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Starman: How David Bowie Landed A Legend-Making Song
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In Depth

Starman: How David Bowie Landed A Legend-Making Song

With an earworm melody and an unforgettable TV performance, Starman became the song that brought David Bowie’s fame.

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David Bowie had scored a hit single before he released Starman in the spring of 1972, but that had been three years earlier. Yet despite having gone to No.5 with Space Oddity – and subsequently issuing three albums, among them the career landmark Hunky Dory – little else had troubled the charts. However, Starman was tailor-made to relaunch Bowie’s career ahead of the release of his era-defining album The Rise And Fall Of Ziggy Stardust And The Spiders From Mars, even if it was only penned as a last-minute addition to replace a cover of an old Chuck Berry tune initially shuffled into the album’s tracklist.

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“It was at that point that the Ziggy concept finally happened”

Moving at his typically fast pace, Bowie had more or less finished recording the Ziggy Stardust album by the end of the previous year, before Hunky Dory had even been released. But while he waited for the industry cogs to turn and a space to be made for a record that would do more than any other to kick-start the 70s, his then record label, RCA, sent word back: the album had promise, but it didn’t have a single on it. “So David went off and wrote what he called Somewhere Over The Rainbow. His Starman song,” Robin Mayhew, Bowie’s soundman for live shows, told Paul Trynka for the Bowie biography that would take its name from this new song.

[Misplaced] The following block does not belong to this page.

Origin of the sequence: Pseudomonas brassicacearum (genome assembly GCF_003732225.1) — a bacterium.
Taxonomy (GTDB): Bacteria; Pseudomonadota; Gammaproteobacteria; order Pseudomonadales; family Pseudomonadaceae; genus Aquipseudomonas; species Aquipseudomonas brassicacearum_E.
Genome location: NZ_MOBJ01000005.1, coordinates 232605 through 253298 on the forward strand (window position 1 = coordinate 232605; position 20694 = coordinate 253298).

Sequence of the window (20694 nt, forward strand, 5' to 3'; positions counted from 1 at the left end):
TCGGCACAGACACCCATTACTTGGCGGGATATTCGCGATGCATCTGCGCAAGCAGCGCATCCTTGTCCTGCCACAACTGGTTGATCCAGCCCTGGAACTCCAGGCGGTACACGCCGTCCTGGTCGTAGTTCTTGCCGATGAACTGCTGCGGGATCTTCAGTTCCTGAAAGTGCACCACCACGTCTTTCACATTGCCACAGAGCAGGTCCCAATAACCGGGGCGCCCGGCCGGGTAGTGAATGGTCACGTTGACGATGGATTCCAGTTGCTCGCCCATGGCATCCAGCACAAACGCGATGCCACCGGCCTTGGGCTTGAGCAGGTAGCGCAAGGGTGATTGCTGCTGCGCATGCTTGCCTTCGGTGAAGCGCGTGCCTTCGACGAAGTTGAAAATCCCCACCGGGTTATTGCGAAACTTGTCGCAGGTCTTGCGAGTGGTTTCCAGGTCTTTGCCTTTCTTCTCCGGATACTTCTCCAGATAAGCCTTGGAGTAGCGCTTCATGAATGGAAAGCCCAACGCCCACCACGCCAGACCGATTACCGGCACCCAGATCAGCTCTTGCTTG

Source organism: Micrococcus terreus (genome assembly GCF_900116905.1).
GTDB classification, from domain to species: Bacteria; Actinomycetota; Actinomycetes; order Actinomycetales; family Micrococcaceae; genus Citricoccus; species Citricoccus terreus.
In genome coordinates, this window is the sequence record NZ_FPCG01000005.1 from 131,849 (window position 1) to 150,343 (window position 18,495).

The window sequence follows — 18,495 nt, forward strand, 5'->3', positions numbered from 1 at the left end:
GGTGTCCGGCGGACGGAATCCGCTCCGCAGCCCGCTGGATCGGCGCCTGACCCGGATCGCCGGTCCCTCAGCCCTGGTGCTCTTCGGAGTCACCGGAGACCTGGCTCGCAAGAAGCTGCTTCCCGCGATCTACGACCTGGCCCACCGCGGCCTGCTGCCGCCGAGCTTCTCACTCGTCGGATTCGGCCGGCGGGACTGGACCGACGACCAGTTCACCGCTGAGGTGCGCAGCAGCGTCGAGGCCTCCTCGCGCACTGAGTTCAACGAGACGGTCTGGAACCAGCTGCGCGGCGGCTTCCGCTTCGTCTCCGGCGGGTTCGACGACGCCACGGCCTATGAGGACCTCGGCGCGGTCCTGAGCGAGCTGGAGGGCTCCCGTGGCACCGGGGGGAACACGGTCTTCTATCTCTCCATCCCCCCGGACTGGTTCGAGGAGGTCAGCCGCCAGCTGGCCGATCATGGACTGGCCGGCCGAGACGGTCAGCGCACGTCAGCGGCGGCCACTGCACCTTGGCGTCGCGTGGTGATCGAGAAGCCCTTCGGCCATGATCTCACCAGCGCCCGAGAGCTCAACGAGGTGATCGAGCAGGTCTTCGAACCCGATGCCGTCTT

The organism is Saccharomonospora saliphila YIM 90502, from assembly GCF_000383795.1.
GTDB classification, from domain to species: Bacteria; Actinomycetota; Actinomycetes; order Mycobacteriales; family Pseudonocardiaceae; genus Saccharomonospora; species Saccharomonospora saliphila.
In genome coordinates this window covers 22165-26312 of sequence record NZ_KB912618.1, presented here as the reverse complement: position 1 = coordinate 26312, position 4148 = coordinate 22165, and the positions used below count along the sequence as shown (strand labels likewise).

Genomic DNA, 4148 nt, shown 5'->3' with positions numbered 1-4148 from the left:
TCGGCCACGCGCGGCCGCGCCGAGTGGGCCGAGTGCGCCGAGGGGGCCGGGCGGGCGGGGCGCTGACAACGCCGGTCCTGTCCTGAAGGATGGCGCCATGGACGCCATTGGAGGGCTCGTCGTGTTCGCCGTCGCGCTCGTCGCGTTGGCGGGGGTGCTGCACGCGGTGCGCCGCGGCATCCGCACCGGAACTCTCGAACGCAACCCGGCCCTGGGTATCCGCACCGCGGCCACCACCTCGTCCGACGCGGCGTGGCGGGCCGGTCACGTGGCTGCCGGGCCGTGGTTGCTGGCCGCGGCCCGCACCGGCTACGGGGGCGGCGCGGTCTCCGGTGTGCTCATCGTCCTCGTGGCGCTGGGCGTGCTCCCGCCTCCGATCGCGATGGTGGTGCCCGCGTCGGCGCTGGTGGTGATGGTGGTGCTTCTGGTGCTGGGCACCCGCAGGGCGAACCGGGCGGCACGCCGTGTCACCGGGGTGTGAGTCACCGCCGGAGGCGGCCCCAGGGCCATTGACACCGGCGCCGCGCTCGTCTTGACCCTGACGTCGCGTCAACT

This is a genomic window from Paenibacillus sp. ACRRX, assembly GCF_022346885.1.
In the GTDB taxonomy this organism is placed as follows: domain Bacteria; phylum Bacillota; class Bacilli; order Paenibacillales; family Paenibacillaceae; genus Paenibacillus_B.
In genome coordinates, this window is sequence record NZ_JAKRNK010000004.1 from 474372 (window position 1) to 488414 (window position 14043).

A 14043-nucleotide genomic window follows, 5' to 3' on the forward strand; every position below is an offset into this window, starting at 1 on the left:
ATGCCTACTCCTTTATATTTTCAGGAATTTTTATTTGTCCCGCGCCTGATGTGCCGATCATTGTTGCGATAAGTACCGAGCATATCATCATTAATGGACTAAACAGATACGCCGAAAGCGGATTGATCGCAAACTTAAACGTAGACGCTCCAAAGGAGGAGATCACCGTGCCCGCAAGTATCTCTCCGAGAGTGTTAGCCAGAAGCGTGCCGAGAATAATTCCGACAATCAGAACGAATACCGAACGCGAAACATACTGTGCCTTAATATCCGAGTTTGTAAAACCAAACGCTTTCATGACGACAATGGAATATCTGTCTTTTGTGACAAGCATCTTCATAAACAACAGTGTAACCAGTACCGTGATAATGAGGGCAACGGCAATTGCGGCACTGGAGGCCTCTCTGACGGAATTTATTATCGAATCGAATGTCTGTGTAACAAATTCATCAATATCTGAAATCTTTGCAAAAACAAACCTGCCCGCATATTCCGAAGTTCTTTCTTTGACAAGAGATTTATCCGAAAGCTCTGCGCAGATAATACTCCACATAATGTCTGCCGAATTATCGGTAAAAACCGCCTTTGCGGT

“It was at that point that the [Ziggy] concept finally happened,” the album’s producer, Ken Scott, added. “It was the perfect single.”

“We were already singing it, having only heard it once”

Looking to replace a throwback cover of Chuck Berry’s Round And Round, Bowie penned a prescient tune that welded showbiz glamour to zeitgeist-channelling glitter, resulting in a singalong earworm that felt immediately recognisable. If he’d fashioned the Hunky Dory standout Life On Mars? after Frank Sinatra’s My Way, here Bowie pulled from a variety of sources in order to write a song that was unmistakably his own, its patchwork of influences fitting as snugly as the quilted jumpsuits he’d begun wearing in the guise of his Ziggy Stardust alter ego.